Now, I just need to track down a few clothing items and we’re done (but, hey, I figure they can start school with what they’ve got if I can’t find what I’m looking for). 🙂
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My little Blue Eyes feeling blue (Emily at 8 months or so)
Filed under Em, Photography
Jacob is 17 months becoming quite the character. I love his little ducky toddler walk and his babbling as he tries so hard to make words like the rest of us do. The kid is fearless. We were at the park the other day and he was climbing all over the place, just having a grand ol’ time. We have no stairs in our home but somewhere along the line he has learned how to go down them safely (backwards). It sure is a hoot to see him climb up to a slide than turn around and scoot backwards feet first to slide down the slide on his tummy, doing it the *safe* way. 🙂 He blows kisses to everyone he sees, loves stealing our hats, playing peek-a-boo, singing, directing music, and dancing (he turns circles on the floor until he is so dizzy he falls over) heh. He also is learning the mechanics of the telivision set and the stereo. He knows right where the power button is, and if he can’t hear it, he aims right for the volume button. None of my girls ever figured out which button does what, maybe it is a boy thing, because he also turns on the stereo and turns the volume up there too if he thinks it is too soft. Of course we are trying to thwart the incessant turning on of the tv, but he is a mighty determined little guy.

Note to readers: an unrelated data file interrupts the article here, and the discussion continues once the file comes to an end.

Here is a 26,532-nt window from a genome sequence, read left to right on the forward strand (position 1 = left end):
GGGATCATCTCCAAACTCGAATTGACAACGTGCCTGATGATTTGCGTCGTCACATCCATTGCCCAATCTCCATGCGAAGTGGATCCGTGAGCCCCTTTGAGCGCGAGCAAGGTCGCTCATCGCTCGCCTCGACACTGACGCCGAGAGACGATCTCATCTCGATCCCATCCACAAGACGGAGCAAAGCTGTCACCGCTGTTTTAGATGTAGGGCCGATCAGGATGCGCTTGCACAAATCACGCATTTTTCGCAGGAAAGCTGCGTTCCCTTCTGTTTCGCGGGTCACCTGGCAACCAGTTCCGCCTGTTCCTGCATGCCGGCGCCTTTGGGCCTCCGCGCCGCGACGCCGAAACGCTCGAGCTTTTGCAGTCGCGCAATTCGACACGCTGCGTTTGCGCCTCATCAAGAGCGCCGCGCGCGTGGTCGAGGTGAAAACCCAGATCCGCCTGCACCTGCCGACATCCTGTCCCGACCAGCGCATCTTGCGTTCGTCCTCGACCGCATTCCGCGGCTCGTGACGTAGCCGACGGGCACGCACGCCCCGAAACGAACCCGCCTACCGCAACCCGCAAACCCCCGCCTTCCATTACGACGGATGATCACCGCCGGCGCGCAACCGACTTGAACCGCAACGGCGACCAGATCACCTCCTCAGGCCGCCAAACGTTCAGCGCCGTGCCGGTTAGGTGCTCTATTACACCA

Sunday he ignored the warning of his nursery teacher about patting his freshly made craft and burnt his little fingers on hotglue. Poor little tyke had blisters on his fingers, and was not at all happy when mommy had to go poking around to get the fluid off, but I think he learned what hot means at least.